County holds off on requiring proof of vaccination for indoor spaces

Los Angeles County Seal.

The Los Angeles County Board of Supervisors decided Tuesday to hold off on requiring people to show proof that they’ve received the COVID-19 vaccine to access “certain indoor public spaces.”

The move comes after the Board of Supervisors reviewed the report developed by the county Department of Public Health and other county officials, evaluating the potential vaccine requirement.

In the report, Public Health recommended some indoor businesses and settings that provide a higher risk of COVID-19 transmission, such as bars, restaurants, theaters and family entertainment centers, among others, require proof of full vaccination in their indoor portions.

“At Public Health, we do think it’s worth a limited mandate to require full vaccinations at a subset of places where we think there’s a particularly high risk for transmission,” Public Health Director Barbara Ferrer said during Tuesday’s meeting when discussing the report. “Again, it’s not a mandate to get vaccinated, but if you’re going to go to some of these higher-risk settings … these are places where we felt it made sense to actually ask people if they want to use the services or engage in these activities that they do get themselves fully vaccinated.”

However, the Board of Supervisors considered the obstacles and barriers highlighted in the report in regards to enforcing the mandate, the potential economic impact to smaller businesses, as well as case rates appearing to be on a decline, said Supervisor Janice Hahn, who introduced the motion.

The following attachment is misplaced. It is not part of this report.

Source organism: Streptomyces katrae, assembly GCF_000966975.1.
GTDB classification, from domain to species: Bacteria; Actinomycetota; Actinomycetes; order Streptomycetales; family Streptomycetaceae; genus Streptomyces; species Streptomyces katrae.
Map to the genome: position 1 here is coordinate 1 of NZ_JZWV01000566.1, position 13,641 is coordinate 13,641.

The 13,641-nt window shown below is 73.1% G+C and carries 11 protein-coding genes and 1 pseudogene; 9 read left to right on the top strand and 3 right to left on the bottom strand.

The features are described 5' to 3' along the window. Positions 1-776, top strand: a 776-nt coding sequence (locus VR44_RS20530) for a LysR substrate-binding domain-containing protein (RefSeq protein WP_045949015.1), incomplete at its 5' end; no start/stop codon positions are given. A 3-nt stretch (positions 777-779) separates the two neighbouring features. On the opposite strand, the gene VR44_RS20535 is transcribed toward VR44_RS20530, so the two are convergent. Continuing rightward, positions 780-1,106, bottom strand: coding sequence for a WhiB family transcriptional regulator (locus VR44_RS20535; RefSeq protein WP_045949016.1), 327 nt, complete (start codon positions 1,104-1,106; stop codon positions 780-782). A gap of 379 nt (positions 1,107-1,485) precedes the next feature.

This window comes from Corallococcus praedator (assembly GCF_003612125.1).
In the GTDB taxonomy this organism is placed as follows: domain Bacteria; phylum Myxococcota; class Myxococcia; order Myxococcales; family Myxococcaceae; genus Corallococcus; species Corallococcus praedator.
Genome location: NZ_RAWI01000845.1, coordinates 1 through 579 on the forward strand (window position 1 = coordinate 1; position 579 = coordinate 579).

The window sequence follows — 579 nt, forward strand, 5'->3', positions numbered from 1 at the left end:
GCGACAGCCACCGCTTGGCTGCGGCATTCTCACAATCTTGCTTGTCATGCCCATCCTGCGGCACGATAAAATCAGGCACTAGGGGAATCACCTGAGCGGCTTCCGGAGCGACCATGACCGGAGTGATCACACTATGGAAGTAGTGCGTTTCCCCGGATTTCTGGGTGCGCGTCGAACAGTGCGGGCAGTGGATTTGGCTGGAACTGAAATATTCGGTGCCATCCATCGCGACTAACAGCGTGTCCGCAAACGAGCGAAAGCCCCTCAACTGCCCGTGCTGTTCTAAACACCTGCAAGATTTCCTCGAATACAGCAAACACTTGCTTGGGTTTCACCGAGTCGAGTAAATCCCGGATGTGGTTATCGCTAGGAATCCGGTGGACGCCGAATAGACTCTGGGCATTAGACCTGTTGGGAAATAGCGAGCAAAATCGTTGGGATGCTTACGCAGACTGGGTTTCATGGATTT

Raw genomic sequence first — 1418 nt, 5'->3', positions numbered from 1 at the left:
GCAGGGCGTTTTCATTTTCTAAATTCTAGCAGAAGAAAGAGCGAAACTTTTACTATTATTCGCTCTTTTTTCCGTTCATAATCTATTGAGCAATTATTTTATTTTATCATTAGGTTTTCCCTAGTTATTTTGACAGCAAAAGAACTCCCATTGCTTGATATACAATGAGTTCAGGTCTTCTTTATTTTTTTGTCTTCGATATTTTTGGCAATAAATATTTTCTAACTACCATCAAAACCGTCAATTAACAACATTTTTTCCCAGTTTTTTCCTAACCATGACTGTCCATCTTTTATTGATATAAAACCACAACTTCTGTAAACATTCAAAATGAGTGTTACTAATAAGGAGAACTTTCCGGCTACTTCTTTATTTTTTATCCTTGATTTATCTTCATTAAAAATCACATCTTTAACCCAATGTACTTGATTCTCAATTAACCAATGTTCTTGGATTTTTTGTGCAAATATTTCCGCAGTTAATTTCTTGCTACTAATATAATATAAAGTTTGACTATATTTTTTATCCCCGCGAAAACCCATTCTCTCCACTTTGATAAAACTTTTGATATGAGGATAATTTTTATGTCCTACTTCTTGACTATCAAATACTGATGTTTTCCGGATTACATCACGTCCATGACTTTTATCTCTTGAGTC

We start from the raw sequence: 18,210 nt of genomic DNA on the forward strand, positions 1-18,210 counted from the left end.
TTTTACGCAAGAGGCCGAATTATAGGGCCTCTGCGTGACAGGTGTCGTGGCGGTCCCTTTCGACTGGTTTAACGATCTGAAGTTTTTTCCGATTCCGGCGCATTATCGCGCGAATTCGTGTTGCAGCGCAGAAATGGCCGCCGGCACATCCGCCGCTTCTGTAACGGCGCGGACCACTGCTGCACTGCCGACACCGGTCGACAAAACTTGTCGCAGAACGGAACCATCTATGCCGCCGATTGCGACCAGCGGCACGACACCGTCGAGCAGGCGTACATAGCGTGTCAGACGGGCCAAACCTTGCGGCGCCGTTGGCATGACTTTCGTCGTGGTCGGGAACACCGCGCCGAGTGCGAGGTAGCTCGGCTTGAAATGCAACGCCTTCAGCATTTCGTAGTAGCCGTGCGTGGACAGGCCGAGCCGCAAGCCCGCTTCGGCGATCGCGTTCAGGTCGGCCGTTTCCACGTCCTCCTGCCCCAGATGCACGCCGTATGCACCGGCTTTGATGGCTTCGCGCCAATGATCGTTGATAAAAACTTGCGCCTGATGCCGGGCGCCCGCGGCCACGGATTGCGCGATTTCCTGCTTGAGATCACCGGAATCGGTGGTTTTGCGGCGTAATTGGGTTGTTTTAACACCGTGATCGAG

“I’m not quite ready to take that step,” Hahn said.

“I’m certainly not in a hurry, knowing that we’ve already instituted a lot of good safeguards,” Supervisor Hilda L. Solis added.

It’s these concerns that Supervisor Kathryn Barger, whose 5th District includes the Santa Clarita Valley, brought up during initial discussions of the motion, noting she’d received mixed messages about the potential of a proof of vaccination requirement from restaurants in her district.

“One of the common questions is enforcement and concerns about how to do the enforcement,” Barger previously stated.

The board instead agreed to continue to look at the data to understand whether a vaccine requirement will be needed in the future.

On Tuesday, Public Health reported less than 2,000 new COVID-19 diagnoses countywide for the first time in more than a month since July 26, with 1,938 cases reported.

While case rates do appear to have declined, Ferrer went on to say that a vaccine requirement would immediately reduce risk and help slow down transmission, adding, “From our perspective, one of the things we’re desperately needing to do is to stop the cycle of surges. We can’t just keep doing this cycle, where our cases go up, up and up, and we have lots and lots of people in hospitals.”

Public Health officials also released the following updated COVID-19 statistics Tuesday:

Countywide COVID-19 cases reported in the past 24 hours: 1,938

Total COVID-19 cases in L.A. County: 1,407,317

New deaths related to COVID-19 reported in the past 24 hours: 33

Total COVID-19 deaths in L.A. County: 25,284

Hospitalizations countywide: 1,709, 26% of which are in the ICU.

Hospitalizations at Henry Mayo Newhall Hospital as of Aug. 30: 43, with 1,429 discharged since the onset of the pandemic.

COVID-19 cases reported in the Santa Clarita Valley in the past 24 hours: 58, 45 of which came from the city of Santa Clarita

Total COVID-19 cases in the SCV: 33,709

Total COVID-19 deaths in the SCV as of Aug. 30: 314

Percentage of vaccinated people (at least one dose) in the city of Santa Clarita as of Aug. 19: 74.26%

Percentage of vaccinated people (at least one dose) in the SCV as of Aug. 19: 70.77%

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